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Perspective by Incongruity, #1

Another distraction. . . .

I’m a Yankee living south of the Mason-Dixon line. A granddaughter of working class Polish immigrants. A Detroiter. Life’s different down here. I’ve adjusted to the fact that the peanuts are boiled, not roasted. And I actually like my BBQ as pulled pork and tangy instead of whole cuts of beef and sweet.

But when we visit Stone Mountain—that Mount Rushmore of the Confederacy—I honestly don’t know how to explain to my sons what happened there as we walk past the secessionist memorials alongside our African-American neighbors. We take our boys to living museums—something my family did every weekend at Henry Ford’s Greenfield Village. But these war re-enactments are almost always from the Civil War.

And when my sons ask during the battle, “Who are the good guys, Mommy?” I can only sigh. I saw all those confederate bumper stickers when we walked in. I hear the lilt in the accent around me. So, like the good Burkean, I whisper very quietly, “It’s complicated, honey. They are all Americans.”

6 thoughts on “Perspective by Incongruity, #1

  1. I had a similar experience a few years ago. My wife and I went through an exhibit at the Gerald R. Ford Museum in Grand Rapids, MI. It was a collection of artifacts and items from all our presidents to date.

    We were proceeding through the exhibit, admiring all they had collected, when we turned the corner from the Lincoln collection to see things from Jefferson Davis. It struck me that he most certainly was an “American President” like the others, yet in a much darker time.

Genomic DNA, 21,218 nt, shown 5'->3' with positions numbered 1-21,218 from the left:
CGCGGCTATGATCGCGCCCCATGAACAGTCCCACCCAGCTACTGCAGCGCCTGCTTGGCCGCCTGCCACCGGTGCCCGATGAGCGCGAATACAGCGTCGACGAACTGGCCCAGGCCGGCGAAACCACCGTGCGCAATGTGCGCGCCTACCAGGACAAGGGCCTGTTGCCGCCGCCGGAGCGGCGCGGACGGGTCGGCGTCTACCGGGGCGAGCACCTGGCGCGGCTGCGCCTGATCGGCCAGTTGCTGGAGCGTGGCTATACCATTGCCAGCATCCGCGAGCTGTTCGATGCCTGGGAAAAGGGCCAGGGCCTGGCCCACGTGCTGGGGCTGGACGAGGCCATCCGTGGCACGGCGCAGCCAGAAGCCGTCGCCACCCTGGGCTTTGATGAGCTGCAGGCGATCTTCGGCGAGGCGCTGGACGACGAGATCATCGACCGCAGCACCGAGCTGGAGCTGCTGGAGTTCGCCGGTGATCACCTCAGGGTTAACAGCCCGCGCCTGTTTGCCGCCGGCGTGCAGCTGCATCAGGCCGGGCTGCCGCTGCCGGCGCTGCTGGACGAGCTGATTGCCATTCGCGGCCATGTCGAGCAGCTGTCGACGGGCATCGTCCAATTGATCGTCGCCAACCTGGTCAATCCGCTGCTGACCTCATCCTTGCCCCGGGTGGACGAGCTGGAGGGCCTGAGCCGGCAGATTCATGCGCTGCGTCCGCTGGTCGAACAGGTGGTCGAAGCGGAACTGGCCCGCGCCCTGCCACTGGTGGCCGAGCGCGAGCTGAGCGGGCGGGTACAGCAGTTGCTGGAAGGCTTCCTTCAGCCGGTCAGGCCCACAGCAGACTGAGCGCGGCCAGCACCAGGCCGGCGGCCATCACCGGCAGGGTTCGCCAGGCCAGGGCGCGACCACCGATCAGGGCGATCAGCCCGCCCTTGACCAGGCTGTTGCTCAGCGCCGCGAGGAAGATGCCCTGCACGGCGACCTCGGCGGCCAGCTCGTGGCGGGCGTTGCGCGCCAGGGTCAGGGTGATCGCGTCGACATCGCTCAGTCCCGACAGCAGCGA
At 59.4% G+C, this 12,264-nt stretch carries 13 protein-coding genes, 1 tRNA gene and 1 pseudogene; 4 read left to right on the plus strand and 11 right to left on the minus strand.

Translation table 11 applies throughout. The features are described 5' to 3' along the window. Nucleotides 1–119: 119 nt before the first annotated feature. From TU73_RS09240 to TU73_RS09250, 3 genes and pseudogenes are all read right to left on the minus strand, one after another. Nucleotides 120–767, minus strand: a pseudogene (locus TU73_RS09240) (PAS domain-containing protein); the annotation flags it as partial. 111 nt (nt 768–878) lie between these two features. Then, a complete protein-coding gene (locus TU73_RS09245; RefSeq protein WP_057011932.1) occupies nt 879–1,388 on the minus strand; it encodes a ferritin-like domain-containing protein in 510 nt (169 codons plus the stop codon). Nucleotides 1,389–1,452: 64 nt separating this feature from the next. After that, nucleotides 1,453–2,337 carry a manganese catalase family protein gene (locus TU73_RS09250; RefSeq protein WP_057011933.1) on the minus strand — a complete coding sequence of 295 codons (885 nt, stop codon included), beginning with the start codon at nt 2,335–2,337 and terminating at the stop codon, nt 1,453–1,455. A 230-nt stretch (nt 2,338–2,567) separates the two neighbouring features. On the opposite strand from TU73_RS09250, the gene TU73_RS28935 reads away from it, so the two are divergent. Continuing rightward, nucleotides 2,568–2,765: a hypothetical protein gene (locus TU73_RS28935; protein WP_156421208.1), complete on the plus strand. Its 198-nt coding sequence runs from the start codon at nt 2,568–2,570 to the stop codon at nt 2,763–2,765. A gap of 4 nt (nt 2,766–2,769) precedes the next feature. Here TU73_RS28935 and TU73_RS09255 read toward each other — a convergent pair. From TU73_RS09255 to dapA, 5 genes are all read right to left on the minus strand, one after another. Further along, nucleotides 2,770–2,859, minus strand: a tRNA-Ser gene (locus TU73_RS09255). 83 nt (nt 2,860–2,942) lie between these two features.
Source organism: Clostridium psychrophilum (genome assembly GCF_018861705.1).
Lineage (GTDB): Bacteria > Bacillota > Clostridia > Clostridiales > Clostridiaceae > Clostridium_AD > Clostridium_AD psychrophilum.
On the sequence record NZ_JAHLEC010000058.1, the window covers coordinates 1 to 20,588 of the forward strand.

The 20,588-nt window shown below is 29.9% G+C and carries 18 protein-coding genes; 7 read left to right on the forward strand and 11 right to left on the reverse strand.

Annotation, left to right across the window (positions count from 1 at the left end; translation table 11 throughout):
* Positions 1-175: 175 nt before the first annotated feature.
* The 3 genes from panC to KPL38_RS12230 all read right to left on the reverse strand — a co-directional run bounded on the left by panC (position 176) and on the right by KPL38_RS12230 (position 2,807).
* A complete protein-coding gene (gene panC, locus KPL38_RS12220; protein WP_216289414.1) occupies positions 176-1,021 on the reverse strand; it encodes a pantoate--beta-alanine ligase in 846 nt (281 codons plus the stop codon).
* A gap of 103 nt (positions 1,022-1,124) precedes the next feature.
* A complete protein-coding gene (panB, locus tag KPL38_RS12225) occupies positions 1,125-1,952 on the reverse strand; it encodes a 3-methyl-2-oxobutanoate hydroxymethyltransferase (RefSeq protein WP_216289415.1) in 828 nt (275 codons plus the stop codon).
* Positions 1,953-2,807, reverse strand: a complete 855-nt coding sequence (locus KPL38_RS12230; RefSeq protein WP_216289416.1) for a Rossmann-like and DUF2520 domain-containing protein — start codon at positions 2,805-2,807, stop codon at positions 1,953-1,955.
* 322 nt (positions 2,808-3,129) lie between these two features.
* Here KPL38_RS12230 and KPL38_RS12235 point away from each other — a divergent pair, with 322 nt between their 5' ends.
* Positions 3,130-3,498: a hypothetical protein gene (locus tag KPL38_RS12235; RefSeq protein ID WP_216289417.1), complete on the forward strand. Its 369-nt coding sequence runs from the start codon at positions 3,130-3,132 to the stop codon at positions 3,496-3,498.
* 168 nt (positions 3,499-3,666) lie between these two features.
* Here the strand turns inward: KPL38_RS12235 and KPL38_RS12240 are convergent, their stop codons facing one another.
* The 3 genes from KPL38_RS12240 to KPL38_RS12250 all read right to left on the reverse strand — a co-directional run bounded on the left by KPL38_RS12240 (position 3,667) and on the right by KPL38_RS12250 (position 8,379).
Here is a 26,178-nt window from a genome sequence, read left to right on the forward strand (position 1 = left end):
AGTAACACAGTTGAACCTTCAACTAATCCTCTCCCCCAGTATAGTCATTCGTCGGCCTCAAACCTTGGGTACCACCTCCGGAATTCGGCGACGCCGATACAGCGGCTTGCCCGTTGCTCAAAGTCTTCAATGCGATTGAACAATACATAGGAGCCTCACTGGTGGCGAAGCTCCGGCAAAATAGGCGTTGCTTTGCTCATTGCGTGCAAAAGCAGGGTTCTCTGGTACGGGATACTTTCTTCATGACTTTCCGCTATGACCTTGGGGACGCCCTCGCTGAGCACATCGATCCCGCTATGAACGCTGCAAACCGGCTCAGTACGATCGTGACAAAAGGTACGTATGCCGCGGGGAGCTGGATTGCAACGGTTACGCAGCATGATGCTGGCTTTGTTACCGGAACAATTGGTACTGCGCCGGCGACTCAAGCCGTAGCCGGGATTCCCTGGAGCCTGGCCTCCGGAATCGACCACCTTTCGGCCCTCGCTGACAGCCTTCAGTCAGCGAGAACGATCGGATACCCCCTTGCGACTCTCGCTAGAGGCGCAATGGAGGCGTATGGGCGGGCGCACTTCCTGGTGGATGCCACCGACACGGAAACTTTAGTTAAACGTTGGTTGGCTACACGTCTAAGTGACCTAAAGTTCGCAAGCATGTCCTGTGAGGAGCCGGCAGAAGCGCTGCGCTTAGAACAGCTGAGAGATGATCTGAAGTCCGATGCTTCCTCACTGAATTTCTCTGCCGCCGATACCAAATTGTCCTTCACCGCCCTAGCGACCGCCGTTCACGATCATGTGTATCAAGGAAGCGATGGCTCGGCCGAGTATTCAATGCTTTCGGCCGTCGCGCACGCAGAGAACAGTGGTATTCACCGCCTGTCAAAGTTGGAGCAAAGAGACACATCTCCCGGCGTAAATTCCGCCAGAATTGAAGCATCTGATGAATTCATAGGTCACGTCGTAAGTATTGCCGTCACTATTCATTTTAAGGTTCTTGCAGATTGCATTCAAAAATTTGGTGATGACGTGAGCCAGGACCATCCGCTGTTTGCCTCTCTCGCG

The largely oppressive nature of “Reconstruction” is too often the dirty little secret of that particular war. If you need any more evidence of just how ugly civil wars can get, go study what happened in the Congo in the 1950’s or even today in Iraq and elsewhere around the globe.

    My own father was in General’s Headquarters in Tokyo after WW2. He didn’t speak of it much, but some of what he did say was very telling. The Japanese people were left to a pretty beaten down existence during the occupied period. I’ve got to think the South was very much the same thing.

    Good post.

  2. “But these war re-enactments are almost always from the Civil War.”

    Or, as I hear it called (I, too, am a Northerner transplanted to the South), “the War of Northern Aggression.”

  3. Hmmm, Grew up in the north and married a northerner. Our first task was to move back to the north. It just isn’t for us. I can’t handle all the subtly. I’d take a city full of “rude” northerners over a room filled with southerners.

  4. Or as Zeb Walton would always say…” it was the war between the states. There wasn’t nothin’ civil about it.”

  5. This is so sad! I know we have had our own embarassing events in Canada’s history, but they didn’t seem to have as bad an effect on us as your civil war did. I guess that’s the big difference between the tragedy of an actual civil war, and the painful humiliation of punishment for a local rebellious insurrection against the ruling government! I don’t know ‘what’ I’d tell my kids if I were put in such a position as to try to explain. I think the answer’ we’re all Americans, is the best one. Don’t know enough about the American Civil War to comment knowledgably. Only know, with sadness, that, the descendants of the Civil War Southernors have really ‘never’ gotten over it. The resentment lives on. So very sad. And look how that has poisoned so much of the South’s fundamentalist christian religion. Doubly sad because of that. Good to air these kinds of feelings and emotions in a healthy way though. Better out in the open, with honesty, than buried in frozen rage and resentment.

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